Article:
• Discover Chalke Valley, Rushmore Farm, Tinkley Bottom, Tollard Royal, Wiltshire, SP5 5QA   Tel: 01725 517417

One of the best things about the Chalke Valley is its tranquillity - it remains far from the hustle and bustle of ordinary life.

Chalke Valley River

 However there is still lots to see and explore.

Here is a taster

  • the grave of Anthony Eden 1st Earl of Avon, who served as Prime Minster from 1955 to 1957.  His last home was Alvediston Manor; an 18th century house located not far from the church of St Mary were he his buried.
  • the early Iron Age hill fort of Winklebury Hill, also known as Vespasian’s Camp.
  • The church of St John the Baptist, Bishopstone was built during the 12th century and extensively altered in the mid 14th century, it is a large cruciform church with a perpendicular central tower and several interesting monuments.  It also boasts a stained glass Saint with two left feet and bullet holes in the West door – a remnant of the Civil War!

  • The gardens at Manor House, Stratford Tony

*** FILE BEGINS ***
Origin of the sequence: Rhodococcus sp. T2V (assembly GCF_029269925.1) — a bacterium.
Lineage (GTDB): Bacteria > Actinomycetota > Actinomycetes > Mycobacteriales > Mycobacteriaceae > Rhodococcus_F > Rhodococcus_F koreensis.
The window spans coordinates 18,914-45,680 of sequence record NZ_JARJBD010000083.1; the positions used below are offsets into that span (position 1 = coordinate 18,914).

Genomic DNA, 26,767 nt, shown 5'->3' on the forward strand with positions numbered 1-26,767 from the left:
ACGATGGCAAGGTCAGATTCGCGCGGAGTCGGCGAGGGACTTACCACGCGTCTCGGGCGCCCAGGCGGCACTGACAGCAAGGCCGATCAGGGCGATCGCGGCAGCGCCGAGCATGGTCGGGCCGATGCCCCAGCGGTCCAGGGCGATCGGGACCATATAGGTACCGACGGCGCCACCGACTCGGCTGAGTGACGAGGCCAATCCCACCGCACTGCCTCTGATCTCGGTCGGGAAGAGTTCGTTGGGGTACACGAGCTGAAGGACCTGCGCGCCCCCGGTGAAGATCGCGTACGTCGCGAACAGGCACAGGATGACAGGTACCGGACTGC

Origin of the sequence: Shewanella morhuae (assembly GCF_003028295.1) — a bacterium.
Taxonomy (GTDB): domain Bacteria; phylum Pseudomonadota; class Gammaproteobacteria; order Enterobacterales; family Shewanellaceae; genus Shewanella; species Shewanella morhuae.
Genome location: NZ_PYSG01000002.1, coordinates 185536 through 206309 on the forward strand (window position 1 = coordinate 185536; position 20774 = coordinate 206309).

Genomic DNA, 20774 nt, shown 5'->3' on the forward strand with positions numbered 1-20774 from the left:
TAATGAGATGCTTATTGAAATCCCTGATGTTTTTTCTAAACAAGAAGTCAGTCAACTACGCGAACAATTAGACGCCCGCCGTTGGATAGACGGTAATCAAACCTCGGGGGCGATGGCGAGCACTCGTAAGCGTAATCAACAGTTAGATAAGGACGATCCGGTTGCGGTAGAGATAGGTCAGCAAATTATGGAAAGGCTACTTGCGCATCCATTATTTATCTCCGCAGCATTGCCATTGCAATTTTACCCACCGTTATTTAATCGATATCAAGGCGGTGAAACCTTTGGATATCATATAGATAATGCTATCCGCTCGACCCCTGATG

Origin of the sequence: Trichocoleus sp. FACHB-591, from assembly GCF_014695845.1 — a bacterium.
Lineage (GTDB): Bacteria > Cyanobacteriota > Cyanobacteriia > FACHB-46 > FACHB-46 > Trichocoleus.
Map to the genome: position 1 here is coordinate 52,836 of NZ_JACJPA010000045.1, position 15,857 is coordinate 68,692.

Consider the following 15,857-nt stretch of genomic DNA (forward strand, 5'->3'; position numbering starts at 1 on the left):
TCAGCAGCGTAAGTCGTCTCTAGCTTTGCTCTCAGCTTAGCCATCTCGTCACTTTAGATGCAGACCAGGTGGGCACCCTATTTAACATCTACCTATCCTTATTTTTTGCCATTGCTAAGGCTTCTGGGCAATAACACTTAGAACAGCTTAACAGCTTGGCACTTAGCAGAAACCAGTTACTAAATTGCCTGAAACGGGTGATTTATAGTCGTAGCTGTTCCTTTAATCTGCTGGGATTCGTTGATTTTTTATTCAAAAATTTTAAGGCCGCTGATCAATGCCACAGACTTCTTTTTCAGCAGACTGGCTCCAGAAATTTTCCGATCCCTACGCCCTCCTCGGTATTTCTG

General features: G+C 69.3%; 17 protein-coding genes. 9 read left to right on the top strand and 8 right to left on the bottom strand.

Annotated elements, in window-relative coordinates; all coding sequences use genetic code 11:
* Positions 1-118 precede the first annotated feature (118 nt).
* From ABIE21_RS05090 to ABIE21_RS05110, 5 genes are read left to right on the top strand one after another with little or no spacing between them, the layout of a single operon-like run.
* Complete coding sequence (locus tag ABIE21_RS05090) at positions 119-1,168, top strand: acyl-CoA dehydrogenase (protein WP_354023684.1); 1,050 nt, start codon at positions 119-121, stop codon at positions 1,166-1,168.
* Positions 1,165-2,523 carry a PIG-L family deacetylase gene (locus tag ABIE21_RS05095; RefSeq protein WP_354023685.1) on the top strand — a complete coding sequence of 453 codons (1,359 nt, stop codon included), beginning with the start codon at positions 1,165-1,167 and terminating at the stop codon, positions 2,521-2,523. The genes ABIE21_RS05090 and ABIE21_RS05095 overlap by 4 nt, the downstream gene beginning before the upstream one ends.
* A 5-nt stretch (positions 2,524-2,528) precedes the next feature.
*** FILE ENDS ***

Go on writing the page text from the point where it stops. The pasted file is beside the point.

• Church of the Holy Trinity, Bowerchalke  dates from the 13th century, Nobel Prize winning novelist William Golding, author of Lord of the Flies, lived in the village and is buried in the churchyard.
  • Broadchalke - At the heart of the village is an award-winning café and stores, in a converted chapel, and All Saints Church dating from the 13th century.  Famous photographer, film and theatre costume designer Cecil Beaton, who resided at Reddish House in the village, is buried in the churchyard.
  • Coombe Bissett Down has sweeping views, swooping curves and steep slopes patterned by medieval terraces. In the spring and summer the slopes are ablaze with flowers and butterflies. The reserve contains fields that used to be sown with crops but have been restored to down land for the benefit of birds and invertebrates.
  • Coombe Bissett  village shop and post office
  • The delightful church of St Martin of Tours, Fifield Bavant was erected in the 13th century and the flint and stone walls are almost entirely original, as are the stone cross on the east gable and the lancet window at the north end of the chancel.